Five policemen were killed Friday in an ambush as militants attacked a security squad in the city of Badrashin in Giza. The assailants used a motorcycle to execute the attack.
The five victims were three conscripts and two low-ranking officers.
The Badrashin prosecution started an investigation and ordered the forensic medicine department to investigate the crime scene. The prosecution will receive a report from the National Security Apparatus about the incident.
The preliminary investigations found out that around 60 bullets were fired at different sides of the car.
A video circulated online that showed the attack through a CCTV camera. The footage showed that the alleged attackers parked their motorcycle on the side of the road and waited for the police car near a speed bump. After that, the attackers ambushed the car and fired at the personnel inside. The assault took around 1.5 minutes. The footage also showed the assailants stripping the policemen for their equipment, before setting the car on fire.
Hours before the video was circulated, the Ministry of Interior released a statement that said clashes with the militants lead to the killing of the five policemen.
Security forces have positioned security check points in the vicinity of the attack. No militant group has claimed responsibility as of yet.
The Badrashin area witnessed similar attacks with the same technique.
In October 2014, assailants fired at a security squad in the same city, while trying to escape arrest; however, no injuries among police personnel were reported.
In September 2015, a conscript was shot dead and a police officer injured, as unknown assailants opened fire at a police convoy near Badrashin. The patrol had been sent to check on the status of security in area, which falls under the jurisdiction of Badrashin’s police station on the Cairo-Assiut road. The assailants shot at the convoy from inside a crop field before fleeing the scene.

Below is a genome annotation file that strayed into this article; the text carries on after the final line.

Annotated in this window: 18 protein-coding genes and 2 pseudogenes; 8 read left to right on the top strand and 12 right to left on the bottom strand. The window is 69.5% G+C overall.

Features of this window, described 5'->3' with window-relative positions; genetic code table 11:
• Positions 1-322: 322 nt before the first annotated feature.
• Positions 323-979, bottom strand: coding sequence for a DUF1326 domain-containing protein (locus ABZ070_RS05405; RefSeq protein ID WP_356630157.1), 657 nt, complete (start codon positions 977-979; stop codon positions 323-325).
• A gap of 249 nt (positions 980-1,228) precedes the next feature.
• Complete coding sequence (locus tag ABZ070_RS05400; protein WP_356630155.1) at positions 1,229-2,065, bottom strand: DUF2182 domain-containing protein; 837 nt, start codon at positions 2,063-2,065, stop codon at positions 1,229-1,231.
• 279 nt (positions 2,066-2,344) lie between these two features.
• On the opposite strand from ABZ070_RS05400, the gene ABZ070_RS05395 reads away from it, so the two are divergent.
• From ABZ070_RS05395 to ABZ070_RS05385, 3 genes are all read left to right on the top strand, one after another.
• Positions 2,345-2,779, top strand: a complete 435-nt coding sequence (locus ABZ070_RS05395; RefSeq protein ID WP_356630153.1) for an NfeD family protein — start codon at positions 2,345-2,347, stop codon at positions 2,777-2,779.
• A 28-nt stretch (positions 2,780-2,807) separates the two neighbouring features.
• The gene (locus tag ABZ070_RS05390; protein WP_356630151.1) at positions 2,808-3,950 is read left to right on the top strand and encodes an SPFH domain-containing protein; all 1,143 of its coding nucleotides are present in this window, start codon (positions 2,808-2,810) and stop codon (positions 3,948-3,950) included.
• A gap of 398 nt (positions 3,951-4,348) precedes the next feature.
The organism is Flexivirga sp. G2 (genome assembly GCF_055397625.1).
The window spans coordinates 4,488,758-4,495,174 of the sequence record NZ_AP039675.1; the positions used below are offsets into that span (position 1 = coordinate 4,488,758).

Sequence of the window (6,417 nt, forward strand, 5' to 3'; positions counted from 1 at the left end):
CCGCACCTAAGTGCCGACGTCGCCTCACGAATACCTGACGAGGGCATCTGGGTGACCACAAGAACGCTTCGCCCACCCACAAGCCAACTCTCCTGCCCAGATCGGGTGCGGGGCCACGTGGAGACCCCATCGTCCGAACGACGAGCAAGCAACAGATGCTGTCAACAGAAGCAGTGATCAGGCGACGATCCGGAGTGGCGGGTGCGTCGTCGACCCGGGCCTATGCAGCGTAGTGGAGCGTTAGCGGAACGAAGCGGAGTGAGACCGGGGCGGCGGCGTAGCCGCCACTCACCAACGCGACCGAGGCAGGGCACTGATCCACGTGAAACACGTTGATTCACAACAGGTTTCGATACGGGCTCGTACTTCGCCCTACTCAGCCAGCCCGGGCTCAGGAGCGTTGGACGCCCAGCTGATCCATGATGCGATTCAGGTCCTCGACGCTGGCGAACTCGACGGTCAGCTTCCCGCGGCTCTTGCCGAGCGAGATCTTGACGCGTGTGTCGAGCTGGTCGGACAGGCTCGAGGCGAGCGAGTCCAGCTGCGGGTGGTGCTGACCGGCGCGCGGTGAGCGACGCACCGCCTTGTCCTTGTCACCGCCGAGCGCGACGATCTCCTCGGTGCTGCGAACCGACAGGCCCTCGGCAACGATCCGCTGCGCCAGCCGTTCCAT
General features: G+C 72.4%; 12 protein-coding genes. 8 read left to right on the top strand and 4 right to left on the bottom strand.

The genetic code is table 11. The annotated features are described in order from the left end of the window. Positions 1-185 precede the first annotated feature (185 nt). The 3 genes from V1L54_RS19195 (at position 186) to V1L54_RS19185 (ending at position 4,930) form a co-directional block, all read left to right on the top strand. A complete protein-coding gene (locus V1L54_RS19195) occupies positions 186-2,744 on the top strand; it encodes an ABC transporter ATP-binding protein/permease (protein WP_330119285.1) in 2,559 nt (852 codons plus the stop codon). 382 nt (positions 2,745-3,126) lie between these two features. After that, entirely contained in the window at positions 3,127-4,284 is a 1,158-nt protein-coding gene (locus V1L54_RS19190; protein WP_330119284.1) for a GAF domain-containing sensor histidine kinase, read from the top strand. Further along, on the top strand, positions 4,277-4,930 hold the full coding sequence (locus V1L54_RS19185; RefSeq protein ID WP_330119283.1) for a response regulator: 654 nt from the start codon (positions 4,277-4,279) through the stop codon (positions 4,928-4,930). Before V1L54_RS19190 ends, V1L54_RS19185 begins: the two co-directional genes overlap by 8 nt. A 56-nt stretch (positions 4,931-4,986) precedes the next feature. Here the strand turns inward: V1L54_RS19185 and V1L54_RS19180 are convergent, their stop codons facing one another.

In February 2017, a police officer was killed in a drive-by shooting at a checkpoint on the Assiut highway in Giza. The attack, which left two other officers injured, took place also in the town of Badrashin. Similar to Friday’s attack, it was executed by unknown assailants on motorcycles, using automatic firearms.
The similarity between the attacks has called upon security experts to question the effectiveness of stable checkpoints, claiming that it it easy to target them, as they are left without cover from all sides.
The experts also pointed out that several of these militant attacks have taken place on Friday, capitalising on the fact that the day is off and that the relatively low traffic allows attackers to flee the crime scene fast and easily.
Shootings that target police, army officers, and state officials have become a near weekly occurrence in Egypt since the ousting of former Islamist president Mohamed Morsi in July 2013.
Although militant insurgency has been predominantly active in North Sinai, militant attacks targeting public facilities as well as police and army facilities and personnel have spilled out of the volatile peninsula, often in the form of drive-by shootings and improvised explosive device (IED) attacks.